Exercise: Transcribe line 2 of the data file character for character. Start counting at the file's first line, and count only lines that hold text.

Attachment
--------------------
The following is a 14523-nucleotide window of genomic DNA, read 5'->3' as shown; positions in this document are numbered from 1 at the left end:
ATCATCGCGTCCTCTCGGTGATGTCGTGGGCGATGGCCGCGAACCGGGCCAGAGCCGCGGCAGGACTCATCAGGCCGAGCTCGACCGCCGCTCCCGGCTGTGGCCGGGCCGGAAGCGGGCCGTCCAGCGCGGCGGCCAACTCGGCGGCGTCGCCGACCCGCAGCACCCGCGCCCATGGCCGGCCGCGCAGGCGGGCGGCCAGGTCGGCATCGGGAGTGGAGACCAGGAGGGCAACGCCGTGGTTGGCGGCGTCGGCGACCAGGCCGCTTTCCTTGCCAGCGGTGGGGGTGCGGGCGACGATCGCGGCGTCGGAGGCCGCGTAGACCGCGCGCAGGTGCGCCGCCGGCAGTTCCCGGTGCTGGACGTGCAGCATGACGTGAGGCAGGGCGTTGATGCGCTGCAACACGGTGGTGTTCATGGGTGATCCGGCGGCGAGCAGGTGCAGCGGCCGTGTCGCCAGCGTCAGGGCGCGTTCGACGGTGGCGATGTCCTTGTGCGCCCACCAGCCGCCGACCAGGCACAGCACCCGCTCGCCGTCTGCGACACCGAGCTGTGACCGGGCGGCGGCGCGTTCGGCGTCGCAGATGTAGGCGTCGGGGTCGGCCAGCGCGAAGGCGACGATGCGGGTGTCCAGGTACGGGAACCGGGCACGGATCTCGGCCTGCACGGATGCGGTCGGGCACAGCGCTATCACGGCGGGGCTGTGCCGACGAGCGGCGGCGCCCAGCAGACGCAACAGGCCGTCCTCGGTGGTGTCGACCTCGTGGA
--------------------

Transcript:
ATCATCGCGTCCTCTCGGTGATGTCGTGGGCGATGGCCGCGAACCGGGCCAGAGCCGCGGCAGGACTCATCAGGCCGAGCTCGACCGCCGCTCCCGGCTGTGGCCGGGCCGGAAGCGGGCCGTCCAGCGCGGCGGCCAACTCGGCGGCGTCGCCGACCCGCAGCACCCGCGCCCATGGCCGGCCGCGCAGGCGGGCGGCCAGGTCGGCATCGGGAGTGGAGACCAGGAGGGCAACGCCGTGGTTGGCGGCGTCGGCGACCAGGCCGCTTTCCTTGCCAGCGGTGGGGGTGCGGGCGACGATCGCGGCGTCGGAGGCCGCGTAGACCGCGCGCAGGTGCGCCGCCGGCAGTTCCCGGTGCTGGACGTGCAGCATGACGTGAGGCAGGGCGTTGATGCGCTGCAACACGGTGGTGTTCATGGGTGATCCGGCGGCGAGCAGGTGCAGCGGCCGTGTCGCCAGCGTCAGGGCGCGTTCGACGGTGGCGATGTCCTTGTGCGCCCACCAGCCGCCGACCAGGCACAGCACCCGCTCGCCGTCTGCGACACCGAGCTGTGACCGGGCGGCGGCGCGTTCGGCGTCGCAGATGTAGGCGTCGGGGTCGGCCAGCGCGAAGGCGACGATGCGGGTGTCCAGGTACGGGAACCGGGCACGGATCTCGGCCTGCACGGATGCGGTCGGGCACAGCGCTATCACGGCGGGGCTGTGCCGACGAGCGGCGGCGCCCAGCAGACGCAACAGGCCGTCCTCGGTGGTGTCGACCTCGTGGA